Sakai H, Horiguchi N, Endoh D, Nakayama K, Hayashi M. Radiofrequency Radiation at 40 kHz Induces Hepatic Injury in Long-Evans Cinnamon (LEC) Rats, an Animal Model for Human Wilson Disease. J Vet Med Sci. Oct 13, 2010. Ahead of print.
Human individuals are continuously exposed to radiofrequency (RF) radiation due to the constant use of many of the available man-made electronic devices such as mobile phones, microwave ovens, medical equipment, etc. To date, the effect of RF radiation as a health hazard on the normal population remains controversial. However, this research group hypothesized that vulnerable groups within the population are more susceptible to RF radiation effects. Patients with Wilsons’ disease, an inheritable disease where copper is not properly eliminated from the body, could be highly susceptible to RF radiation. This research group investigates the effect of RF radiation on the liver of normal and health compromised rats.
This study examined the effects of RF radiation (40 kHz) on liver injury in rats. Two types of rats were used in this investigation; normal rats and rats that have a defect in their normal copper metabolism. The second type of rat was considered to be an animal model for Wilsons’ disease, a human inheritable disease where copper metabolism is compromised and these rats experience severe jaundice by 4 months of age.
Two different types of rats were used in this experiment. One type of rat was considered to be healthy with no known problems and the second group of rats had a defect in their copper metabolism (LEC rats). Each type of rat was divided into three separate experimental groups. The first group was exposed to 40 kHz of RF radiation (3 W/kg) for 20 min/day for 7 consecutive days. The second group was exposed to 40 kHz of RF radiation (3 W/kg) for 20 min/day for 14 consecutive days. The third group was placed in the same exposure apparatus for the same period of time, but not exposed to radiation (sham-exposed). The liver, kidney, and serum were obtained from each rat, and the health of the organs and copper accumulation were measured using different techniques.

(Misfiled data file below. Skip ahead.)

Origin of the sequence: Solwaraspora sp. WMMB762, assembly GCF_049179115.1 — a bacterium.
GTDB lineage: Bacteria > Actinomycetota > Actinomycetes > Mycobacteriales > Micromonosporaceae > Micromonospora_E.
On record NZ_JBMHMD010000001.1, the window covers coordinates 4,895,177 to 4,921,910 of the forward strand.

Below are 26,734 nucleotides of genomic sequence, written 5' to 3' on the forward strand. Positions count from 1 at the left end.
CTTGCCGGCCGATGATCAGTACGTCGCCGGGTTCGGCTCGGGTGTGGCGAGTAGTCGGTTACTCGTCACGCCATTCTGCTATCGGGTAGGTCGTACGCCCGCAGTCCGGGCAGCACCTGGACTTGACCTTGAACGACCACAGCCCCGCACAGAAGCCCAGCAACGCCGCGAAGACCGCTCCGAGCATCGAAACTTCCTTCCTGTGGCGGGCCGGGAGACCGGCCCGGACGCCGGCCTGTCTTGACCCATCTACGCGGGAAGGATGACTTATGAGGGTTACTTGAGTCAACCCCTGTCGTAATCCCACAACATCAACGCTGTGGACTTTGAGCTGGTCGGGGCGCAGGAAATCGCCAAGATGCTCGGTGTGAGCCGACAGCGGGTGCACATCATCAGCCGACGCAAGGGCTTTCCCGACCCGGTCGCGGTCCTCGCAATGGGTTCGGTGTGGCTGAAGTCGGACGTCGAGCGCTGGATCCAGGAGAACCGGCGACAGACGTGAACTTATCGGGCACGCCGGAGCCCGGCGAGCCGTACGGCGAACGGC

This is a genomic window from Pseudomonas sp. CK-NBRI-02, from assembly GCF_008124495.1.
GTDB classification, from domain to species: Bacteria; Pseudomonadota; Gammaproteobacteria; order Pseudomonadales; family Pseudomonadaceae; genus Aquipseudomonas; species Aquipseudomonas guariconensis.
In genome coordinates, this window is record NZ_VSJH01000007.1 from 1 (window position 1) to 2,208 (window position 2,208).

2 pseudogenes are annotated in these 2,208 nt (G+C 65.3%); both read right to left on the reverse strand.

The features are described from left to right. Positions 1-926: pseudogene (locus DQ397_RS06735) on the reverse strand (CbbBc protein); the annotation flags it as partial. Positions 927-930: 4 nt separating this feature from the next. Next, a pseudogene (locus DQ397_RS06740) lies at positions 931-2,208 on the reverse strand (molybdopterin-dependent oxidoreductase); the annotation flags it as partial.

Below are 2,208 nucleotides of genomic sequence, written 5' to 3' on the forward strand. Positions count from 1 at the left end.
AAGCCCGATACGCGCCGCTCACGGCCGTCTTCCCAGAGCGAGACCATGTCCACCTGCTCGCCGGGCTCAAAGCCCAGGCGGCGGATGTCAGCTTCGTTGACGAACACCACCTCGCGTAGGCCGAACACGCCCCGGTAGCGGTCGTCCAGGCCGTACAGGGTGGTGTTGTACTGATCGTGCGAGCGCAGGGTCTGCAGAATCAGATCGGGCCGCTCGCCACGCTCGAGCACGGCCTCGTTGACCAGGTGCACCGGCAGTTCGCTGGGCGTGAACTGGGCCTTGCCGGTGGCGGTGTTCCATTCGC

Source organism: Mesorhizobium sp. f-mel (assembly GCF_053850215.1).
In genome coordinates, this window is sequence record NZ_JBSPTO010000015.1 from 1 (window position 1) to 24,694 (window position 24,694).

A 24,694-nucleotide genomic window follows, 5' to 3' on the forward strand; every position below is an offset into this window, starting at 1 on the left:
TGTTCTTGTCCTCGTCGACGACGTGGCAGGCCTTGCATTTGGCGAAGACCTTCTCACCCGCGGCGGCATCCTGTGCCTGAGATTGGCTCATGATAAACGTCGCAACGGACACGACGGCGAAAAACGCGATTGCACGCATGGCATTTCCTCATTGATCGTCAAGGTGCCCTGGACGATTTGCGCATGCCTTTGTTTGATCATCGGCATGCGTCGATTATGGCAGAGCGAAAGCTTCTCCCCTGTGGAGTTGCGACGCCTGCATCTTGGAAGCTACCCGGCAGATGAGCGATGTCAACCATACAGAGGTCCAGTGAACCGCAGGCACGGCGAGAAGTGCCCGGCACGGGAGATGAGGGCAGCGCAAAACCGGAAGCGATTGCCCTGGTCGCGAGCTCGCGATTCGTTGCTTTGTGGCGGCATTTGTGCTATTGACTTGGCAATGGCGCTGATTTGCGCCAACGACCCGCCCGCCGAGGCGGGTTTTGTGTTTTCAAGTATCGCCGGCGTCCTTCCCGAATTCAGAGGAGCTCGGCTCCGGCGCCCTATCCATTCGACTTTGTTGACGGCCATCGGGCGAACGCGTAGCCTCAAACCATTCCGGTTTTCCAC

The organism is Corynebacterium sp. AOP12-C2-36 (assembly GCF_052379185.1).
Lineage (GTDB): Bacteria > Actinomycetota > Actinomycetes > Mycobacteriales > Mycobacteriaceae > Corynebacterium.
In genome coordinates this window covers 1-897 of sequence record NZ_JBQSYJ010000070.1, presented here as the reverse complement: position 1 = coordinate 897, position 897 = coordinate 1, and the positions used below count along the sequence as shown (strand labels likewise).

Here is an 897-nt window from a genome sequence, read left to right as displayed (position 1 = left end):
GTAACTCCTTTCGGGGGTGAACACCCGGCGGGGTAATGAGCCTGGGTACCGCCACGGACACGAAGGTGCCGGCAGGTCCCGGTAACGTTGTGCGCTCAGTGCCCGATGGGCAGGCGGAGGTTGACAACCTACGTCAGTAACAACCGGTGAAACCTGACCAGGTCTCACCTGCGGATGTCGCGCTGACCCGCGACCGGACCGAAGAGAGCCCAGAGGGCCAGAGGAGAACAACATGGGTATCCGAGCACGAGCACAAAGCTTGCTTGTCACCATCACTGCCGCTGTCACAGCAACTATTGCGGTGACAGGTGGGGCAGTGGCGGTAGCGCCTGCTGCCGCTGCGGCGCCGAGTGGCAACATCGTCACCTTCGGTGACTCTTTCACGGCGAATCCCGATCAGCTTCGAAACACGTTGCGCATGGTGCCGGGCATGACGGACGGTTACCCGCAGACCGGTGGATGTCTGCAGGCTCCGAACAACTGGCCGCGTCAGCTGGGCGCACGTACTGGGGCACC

The researchers found no significant differences in organ health or copper accumulation in normal rats that were exposed to RF radiation. However, they did see a significant difference between sham-exposed LEC rats and LEC rats exposed to RF radiation for 2 weeks. Liver health was compromised and elevated copper levels were found in the serum and kidneys of these rats. LEC rats that had been exposed to only one week of radiation had the same copper levels and organ health as the LEC sham-exposed rats.
Interpretation and Limitations
This study demonstrated that although normal rats were not visibly affected by RF radiation, LEC rats that had health complications were. The researchers feel that RF radiation safety levels should be different for patients with Wilsons’ disease compared to RF radiation safety levels for the general public.
This study showed that long-term RF radiation at 40 kHz induces hepatic injury in a susceptible population of rats.